It adds up to one situation that appears dysfunctional from all lenses — one that is “ruining the Timberwolves season” and perhaps even polluting their future, per a strong piece from SB Nation.

The other situation? Fans are bummed they didn’t get to see Kawhi vs. LeBron last night, but as it turned out the Raptors can win without him anyway.

Detroit media blasts Lions, leading with ‘poor posture’ headline

Welcome to the Monday edition of The Cooler, where sometimes if you’re the Lions you have to take a couple steps backward to ensure you keep going backward. Let’s get to it.

*One of the most underrated aspects of sports — and particularly a league like the NFL, where margins are thin and the quantity of games is scarce — falls under the adage, “It’s not always who you play, but when you play them.”

On paper, the Lions presented a sneaky challenge for the Vikings on Sunday. They were a pedestrian 3-4 coming in, but they owned wins over Green Bay (OK, maybe not that impressive) and New England (definitely impressive). They had proved to be capable of beating the best … and losing to the mediocre-at-best.

Had these teams met in, say, Week 4 or 5 when Detroit was finding a stride and the Vikings were scuffling, Minnesota might have taken a damaging NFC North loss. But they met instead in Week 9, just days after the Lions dealt away excellent receiver Golden Tate in a move aimed at the long haul.

The result was a game that felt like a toss-up for a while but kept tilting toward the Vikings as a result of a ferocious pass rush that sacked Matthew Stafford a team-record 10 times. And the Lions, when given new life in the fourth quarter after a Vikings fumble, returned the gift right back when Stafford tried to make something out of nothing by pitching the ball while on the run.

Had it worked for a nice gain, Stafford might have been lauded for a heads-up play. Instead, the ball was fumbled and scooped up for a touchdown return by Danielle Hunter. And Stafford was eviscerated by the Detroit Free-Press for executing “the most Detroit Lions-esque play ever.

If you thought that was rough, though, you didn’t see the cover of the Detroit News coverage of the game. The big, bold headline: Poor Posture — a riff on head coach Matt Patricia’s midweek chiding of a reporter for slouching while asking a question.

No, as it turns out Sunday was about the perfect time to play Detroit. The Vikings head into the bye at 5-3-1, while the Lions’ season is close to cooked.

*The Wolves were pummeled 111-81 in Portland on Sunday. A loss was perhaps predictable with Jeff Teague and Derrick Rose hobbled while Jimmy Butler rested for the third time in 10 games, but matching the 30-point deficit of an earlier embarrassing loss to Milwaukee is not something anyone should expect or tolerate.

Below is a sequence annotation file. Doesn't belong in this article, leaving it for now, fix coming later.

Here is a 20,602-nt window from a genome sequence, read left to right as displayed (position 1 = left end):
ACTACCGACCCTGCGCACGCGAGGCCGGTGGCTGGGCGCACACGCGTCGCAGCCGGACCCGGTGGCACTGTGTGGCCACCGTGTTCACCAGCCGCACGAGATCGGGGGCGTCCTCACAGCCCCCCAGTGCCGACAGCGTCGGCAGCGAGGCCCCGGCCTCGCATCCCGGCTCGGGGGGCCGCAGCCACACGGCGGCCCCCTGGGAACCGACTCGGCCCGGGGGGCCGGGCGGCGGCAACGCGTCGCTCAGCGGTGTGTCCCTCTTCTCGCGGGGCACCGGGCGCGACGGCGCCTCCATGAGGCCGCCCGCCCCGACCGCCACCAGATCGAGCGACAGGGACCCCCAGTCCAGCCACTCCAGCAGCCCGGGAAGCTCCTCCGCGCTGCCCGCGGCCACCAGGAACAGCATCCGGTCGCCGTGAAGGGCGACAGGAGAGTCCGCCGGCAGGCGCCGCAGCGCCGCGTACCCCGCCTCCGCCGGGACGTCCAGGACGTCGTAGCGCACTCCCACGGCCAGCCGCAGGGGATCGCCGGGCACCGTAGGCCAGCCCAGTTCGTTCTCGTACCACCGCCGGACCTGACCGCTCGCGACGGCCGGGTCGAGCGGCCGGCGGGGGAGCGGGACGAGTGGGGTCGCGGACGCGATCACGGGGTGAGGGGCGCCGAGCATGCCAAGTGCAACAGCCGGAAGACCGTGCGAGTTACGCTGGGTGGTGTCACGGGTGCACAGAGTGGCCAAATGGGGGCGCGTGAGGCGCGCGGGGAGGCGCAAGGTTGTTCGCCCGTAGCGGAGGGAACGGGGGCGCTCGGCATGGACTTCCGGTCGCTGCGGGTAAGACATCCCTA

A good sign of effort and engagement can be found in a few key areas — one of which is rebounding. The Wolves were clobbered 66-38 on the boards Sunday, and lest you think that was merely a product of Portland having more chances to grab all those Minnesota misses, think again. The Wolves’ defensive rebound rate was a paltry 59.2 percent — meaning they didn’t even grab three of every five defensive rebounds available.

On the season, they’re dead last in that stat in the NBA at 65.9 percent. The Wolves were bad in this area last year — 25th in the league at 72 percent — but this is next-level bad.

Andrew Wiggins played a team-high 31 minutes and grabbed exactly one rebound. The starting lineup had 12 defensive rebounds combined. They were missing two starters and a reserve — all of them guards. There’s no explanation for getting outworked that badly on the glass except for poor effort. Whether that was a result of an off night or the byproduct of Butler’s continued drama is a question left to the observer.

We’ll see who plays and how they play in the second night of a back-to-back against the Clippers on Monday.

*ESPN’s Bill Barnwell has an interesting look at the first half of the NFL season, declaring Kirk Cousins’ late TD vs. the Packers was the pass of the year so far and that Danielle Hunter — as also argued by our Ben Goessling — is in the mix for Defensive Player of the Year.

Mike Yeo in familiar position with Blues: on the coaching hot seat

Welcome to the Friday edition of The Cooler, where everything old is new again. Let’s get to it:

*The Wild is in the midst of one of the strangest seven-game road trips I’ve ever seen — one that will take Minnesota to St. Louis on two separate occasions while the other five games are out west.

The first of those jaunts to St. Louis comes Saturday, where the surging Wild will face a Blues team with a lot of early-season questions. The biggest of those questions might be this: How long will Mike Yeo be the head coach?

That should be a familiar question to Wild fans, since Yeo’s job status was a nearly annual topic of discussion during his four full seasons (and the fifth in which he was actually fired midyear) as Minnesota’s head coach.

Yeo took over the Blues in the middle of the 2016-17 season, guiding them to a 22-8-2 record and a first-round playoff upset of the Wild (one that also is familiar in a couple regards, since Yeo pulled a couple of first-round upsets when he was Wild coach … and conversely Wild fans are also used to playoff disappointment).

The Blues entered last season with lofty expectations, but they missed the playoffs in the crowded Western Conference — where their 94 points weren’t enough to get in. St. Louis added a bunch of talent this offseason, but after a 2-4-3 start the Yeo rumblings started up.

Heck my job should be in question right now,” Yeo said last week after a 7-4 loss to Columbus. “Of course that comes with the trade. But I’m not going to coach to try to save my job. I’m going to coach to try to win a Stanley Cup. I believe in this group, so whatever we need every single day, I’m going to try to do that.”

St. Louis had a closed-door meeting after that game and has won two in a row since — scoring 12 goals in the process — to slow down the Yeo rumors. We’ll see if the Wild can spark things up again with a win on Saturday.